April 11, 2014
CSI VP Josh Ottenberg Addresses
On October 19, CSI’s VP of Marketing and Sales, Joshua Ottenberg, Esq., joined many of his former colleagues at Atlantic City’s Revel Casino for the 2013 Annual Prosecutors’ College. Ottenberg, who served as Acting Camden County Prosecutor before joining CSI earlier last year, gave a presentation at the convention on trends in technology and their impact on the law in New Jersey.
The two hour presentation covered a broad range of topics impacting New Jersey’s county prosecutors’ offices, including some recent cases that discuss the implications of digital records management and the obligations law enforcement agencies have related to them. One such case Josh discussed was State v. Germaine A. Handy (A-108-09). Germaine A. Handy was initially stopped for a violation of a town ordinance prohibiting riding a bicycle on the sidewalk. When the officer asked the dispatcher to run Handy for warrants, the dispatcher mistakenly relayed information regarding a different Handy and a ten year old warrant. The mistaken information was the basis of the search of Handy and the subsequent discovery of controlled dangerous substances, for which he was charged. In upholding the suppression of the evidence, the New Jersey Supreme Court noted that in the dispatcher has a duty to make reasonable efforts to ensure that the information being relayed to an officer on the street is correct.
The ethical implications for Assistant Prosecutors and prosecuting agencies were also discussed. Simply put, computers never forget, and once a piece of information is put into a digital record keeping system, it is there forever. At the same time, the law imputes to prosecutors knowledge of all the information that comprises the record of the investigation of the case they are prosecuting. Therefore, prosecutors have a duty to understand the scope of the digital record made in the cases they prosecute, including the dispatch system used by the first responding officers, so that they can make rational decisions as to what is discover-able and what is not. R.P.C. 3.4(d) imposes on lawyers the duty to make reasonably diligent efforts to comply with lawful discovery requests by an opposing party. This implies that Assistant Prosecutors are obliged to understand at least the basics of the digital record keeping systems used in their cases so that they can make honest and informed responses to the discovery requests made by defense counsel.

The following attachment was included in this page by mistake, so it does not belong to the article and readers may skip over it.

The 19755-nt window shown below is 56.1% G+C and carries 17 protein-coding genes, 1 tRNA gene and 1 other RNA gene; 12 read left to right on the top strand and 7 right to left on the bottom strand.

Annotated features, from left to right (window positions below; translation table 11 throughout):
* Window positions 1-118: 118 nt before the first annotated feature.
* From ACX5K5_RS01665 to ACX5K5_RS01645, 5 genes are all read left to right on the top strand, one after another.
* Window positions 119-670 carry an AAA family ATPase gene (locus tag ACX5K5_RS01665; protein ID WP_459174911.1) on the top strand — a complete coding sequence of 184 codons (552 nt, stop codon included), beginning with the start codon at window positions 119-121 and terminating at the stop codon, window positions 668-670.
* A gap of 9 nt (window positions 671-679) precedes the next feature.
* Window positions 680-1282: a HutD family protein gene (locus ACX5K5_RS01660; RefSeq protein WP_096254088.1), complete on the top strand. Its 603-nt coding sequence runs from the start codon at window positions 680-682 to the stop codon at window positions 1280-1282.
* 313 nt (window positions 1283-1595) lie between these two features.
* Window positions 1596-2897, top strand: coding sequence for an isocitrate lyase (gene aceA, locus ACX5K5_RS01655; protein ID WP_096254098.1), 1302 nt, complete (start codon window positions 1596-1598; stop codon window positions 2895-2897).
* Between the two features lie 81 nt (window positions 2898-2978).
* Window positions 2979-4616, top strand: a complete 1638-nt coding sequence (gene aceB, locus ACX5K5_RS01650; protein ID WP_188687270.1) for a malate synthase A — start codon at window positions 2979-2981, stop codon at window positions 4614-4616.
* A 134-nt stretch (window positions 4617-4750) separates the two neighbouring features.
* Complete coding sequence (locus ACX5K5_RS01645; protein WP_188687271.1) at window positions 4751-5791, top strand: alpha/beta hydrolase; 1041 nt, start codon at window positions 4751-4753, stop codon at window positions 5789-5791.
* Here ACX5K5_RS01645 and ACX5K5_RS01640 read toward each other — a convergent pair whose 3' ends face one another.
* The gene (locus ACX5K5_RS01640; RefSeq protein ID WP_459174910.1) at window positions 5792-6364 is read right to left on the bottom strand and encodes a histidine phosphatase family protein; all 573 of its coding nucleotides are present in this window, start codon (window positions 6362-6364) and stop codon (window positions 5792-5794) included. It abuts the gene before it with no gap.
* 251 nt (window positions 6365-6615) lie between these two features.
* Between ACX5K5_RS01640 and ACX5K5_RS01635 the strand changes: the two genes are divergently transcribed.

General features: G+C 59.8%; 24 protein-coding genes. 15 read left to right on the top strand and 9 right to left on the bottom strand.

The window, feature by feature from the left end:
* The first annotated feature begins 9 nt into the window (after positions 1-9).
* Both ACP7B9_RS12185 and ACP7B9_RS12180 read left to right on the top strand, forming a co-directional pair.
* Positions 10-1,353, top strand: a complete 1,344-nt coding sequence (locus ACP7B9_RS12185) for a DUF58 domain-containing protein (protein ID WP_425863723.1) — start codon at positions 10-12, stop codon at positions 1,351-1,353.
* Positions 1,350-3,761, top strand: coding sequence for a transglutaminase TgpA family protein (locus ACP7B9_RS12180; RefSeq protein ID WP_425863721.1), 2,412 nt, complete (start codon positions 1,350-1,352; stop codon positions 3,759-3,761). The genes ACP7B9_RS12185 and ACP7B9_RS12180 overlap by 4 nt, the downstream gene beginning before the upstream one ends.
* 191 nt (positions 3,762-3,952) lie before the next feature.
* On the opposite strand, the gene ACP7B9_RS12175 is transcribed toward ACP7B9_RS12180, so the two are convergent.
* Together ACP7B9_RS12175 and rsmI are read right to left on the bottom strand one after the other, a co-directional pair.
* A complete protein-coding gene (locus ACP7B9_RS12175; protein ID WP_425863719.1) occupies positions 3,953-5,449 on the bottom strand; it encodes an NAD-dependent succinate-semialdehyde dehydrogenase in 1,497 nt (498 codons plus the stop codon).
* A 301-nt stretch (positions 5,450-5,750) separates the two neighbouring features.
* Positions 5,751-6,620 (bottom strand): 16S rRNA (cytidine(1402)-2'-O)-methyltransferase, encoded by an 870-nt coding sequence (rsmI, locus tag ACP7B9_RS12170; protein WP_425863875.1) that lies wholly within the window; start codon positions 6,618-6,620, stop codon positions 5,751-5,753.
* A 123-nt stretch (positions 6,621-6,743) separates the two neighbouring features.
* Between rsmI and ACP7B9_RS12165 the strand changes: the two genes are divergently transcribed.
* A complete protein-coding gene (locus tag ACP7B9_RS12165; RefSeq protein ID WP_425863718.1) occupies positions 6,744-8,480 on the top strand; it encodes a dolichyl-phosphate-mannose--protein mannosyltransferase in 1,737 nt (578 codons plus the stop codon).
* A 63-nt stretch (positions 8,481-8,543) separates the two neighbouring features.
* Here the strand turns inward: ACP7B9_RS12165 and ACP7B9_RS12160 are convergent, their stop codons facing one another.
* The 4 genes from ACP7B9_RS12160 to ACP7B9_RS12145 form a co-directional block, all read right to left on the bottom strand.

Ottenberg also touched upon the practical implications of the increased use of digital records. The increased use of digital record keeping systems in the law enforcement world and elsewhere has enhanced the need to assure that digital information is used in a secure virtual environment. In fact, information security, the technical aspects of how digital information is kept secure, is becoming a commonplace concern in a world simultaneously struggling with the implications of the Edward Snowden revelations and the credit card security breaches at some of the world’s largest and most familiar department store chains. The good news for Assistant Prosecutors in particular, but also for lawyers in general, is that the basic purpose of information security, ensuring the confidentiality of information, is also a fundamental concept of the practice of law. Few professions understand the value of confidentiality the way the legal profession does and nowhere are the rules surrounding the issue of confidentiality more complex and important that in law enforcement. The use of basic dual authentication technology and good password security protocols mitigate the threat of an information breach substantially.